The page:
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Reviewed by:
  • Solidarity Under Siege: The Salvadoran Labor Movement, 1970–1990 by Jeffrey L. Gould
  • Erik Ching
Solidarity Under Siege: The Salvadoran Labor Movement, 1970–1990. By Jeffrey L. Gould. Cambridge: Cambridge University Press, 2019. Pp. 262. $29.99 paper.

This book is set in the shrimp industry based out of Puerto El Triunfo on El Salvador’s southeast Pacific coast, a stretch of ocean that was especially rich in shrimp and fish stocks. Although it only lasted from the late 1950s into the mid 1980s, El Salvador’s shrimp industry was very profitable. Despite, or because of that profitability, the shrimp industry was defined by highly complex sociopolitical relations between owners and workers, and among the workers themselves, over differing jobs in the production process, gender relations, and ideological differences, among other distinctions. These differences, but especially the ideological variable, took shape in two rival labor unions among shrimp workers.

Gould defines the core of their difference as a “desencuentro,” essentially a division among oppositional or subaltern groups that prevented them from uniting despite having a common adversary. Gould finds that in the case of the shrimp workers the main division was between a more radical faction that prioritized “revolutionary major utopias” and a more reformist faction that emphasized “subaltern minor utopias,” that is, more concrete gains on a local scale (7). Gould describes the shrimp industry in close detail and then expands upward to show the interplay between the national labor federations and the local unions. Thus, he also shows that the case of El Triunfo mirrored broader conditions throughout the country.

The book is a deeply researched, meticulous case study that makes myriad important and original contributions. But it does not necessarily make those contributions obvious to the uninitiated reader. For example, the historiographical section (10–12) in the introduction references some related works, but does not place Gould’s overarching claims in an argumentative context. Rather, Gould scatters those claims throughout the book and leaves it to the reader to recognize them and to appreciate their import. These claims include, but are not necessarily limited to, the following: the revolutionary left enjoyed less support than it claimed (10); right-wing paramilitary members could be good trade unionists as long as “politics” was left aside (38); subaltern political consciousness at times preceded military repression (55); terms like ‘class,’ ‘class consciousness’, and ‘labor union’ had murky meanings for union members (59–60); union activists in Puerto El Triunfo kept the oppositional parties and guerrillas at arm’s length (74); a spontaneous, non-guerrilla-inspired, rank-and-file class consciousness emerged among the shrimp workers that was non-Leninist and (157) equated the radical left with the radical right (118–19); and the desencuentros between the two shrimp workers’ unions contributed to the demise of the shrimp industry and the subsequent decimation of their livelihoods (125 and 236). [End Page 500]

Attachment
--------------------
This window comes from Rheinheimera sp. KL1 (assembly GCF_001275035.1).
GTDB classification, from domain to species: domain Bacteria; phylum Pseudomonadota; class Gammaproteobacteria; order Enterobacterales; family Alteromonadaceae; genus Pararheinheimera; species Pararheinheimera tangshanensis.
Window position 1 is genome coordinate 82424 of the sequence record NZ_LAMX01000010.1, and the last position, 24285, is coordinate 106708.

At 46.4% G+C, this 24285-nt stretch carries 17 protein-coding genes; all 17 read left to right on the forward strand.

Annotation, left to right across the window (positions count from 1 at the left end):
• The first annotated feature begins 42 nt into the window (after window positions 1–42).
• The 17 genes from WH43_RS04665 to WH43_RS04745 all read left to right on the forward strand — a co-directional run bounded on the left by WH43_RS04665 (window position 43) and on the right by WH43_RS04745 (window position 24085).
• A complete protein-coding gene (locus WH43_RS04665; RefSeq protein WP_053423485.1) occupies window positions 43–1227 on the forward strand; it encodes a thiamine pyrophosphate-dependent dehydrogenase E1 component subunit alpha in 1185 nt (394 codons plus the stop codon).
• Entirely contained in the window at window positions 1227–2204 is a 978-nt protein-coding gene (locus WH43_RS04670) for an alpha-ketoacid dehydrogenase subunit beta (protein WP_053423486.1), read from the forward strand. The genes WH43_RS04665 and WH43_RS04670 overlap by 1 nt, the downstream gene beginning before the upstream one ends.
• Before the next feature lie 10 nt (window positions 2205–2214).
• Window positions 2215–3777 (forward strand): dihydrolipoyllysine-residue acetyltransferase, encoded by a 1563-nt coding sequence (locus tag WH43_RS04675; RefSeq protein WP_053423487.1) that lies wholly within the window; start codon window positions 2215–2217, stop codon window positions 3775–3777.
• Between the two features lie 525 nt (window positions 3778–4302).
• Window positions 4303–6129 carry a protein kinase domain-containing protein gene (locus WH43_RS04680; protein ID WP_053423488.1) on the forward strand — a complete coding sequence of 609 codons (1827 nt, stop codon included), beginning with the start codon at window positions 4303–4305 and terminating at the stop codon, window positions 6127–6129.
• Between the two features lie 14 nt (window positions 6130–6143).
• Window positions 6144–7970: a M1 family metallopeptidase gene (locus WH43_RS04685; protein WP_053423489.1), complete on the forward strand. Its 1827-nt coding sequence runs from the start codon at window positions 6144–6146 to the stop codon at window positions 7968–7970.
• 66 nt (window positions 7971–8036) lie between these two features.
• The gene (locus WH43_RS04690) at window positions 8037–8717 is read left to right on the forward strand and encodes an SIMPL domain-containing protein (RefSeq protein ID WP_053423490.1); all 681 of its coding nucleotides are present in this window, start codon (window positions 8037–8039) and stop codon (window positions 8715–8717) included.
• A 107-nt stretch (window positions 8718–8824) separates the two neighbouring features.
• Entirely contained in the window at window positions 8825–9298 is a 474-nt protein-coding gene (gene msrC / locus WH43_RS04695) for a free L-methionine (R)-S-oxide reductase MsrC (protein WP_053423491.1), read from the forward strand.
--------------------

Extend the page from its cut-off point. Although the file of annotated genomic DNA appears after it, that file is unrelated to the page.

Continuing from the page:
Ultimately, Gould casts this as a story of lost potential, or “historic missed opportunities,” (125) of what El Salvador could have been, or at least what tragedies it could have avoided, if only the factions of the labor movement could have overcome their desencuentros and united forces.

As I have said in reviews elsewhere, one of the major challenges we scholars of recent El Salvador face is a lack of documentary materials and archival records. Subsequently, we rely heavily on oral interviews, for better or worse. Indeed, oral interviews constitute a substantive portion of Gould’s evidence base. But Gould supplements his interviews with original documentary materials, such as the abandoned archives of the two shrimp workers’ unions, and the judicial records related to a massive bank fraud perpetrated by the owner of one of El Triunfo’s shrimp companies.

Managed by someone of Gould’s talent and experience, these highly original sources make for a major piece of academic research. His book will keep us rethinking what we know about the story of labor and oppositional politics in El Salvador for a long time to come. For the reasons that I mention above, along with the fact that a diverse welter of people and organizations appear throughout the book, it will be a challenging read for some...


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pp. 500-501
Launched on MUSE
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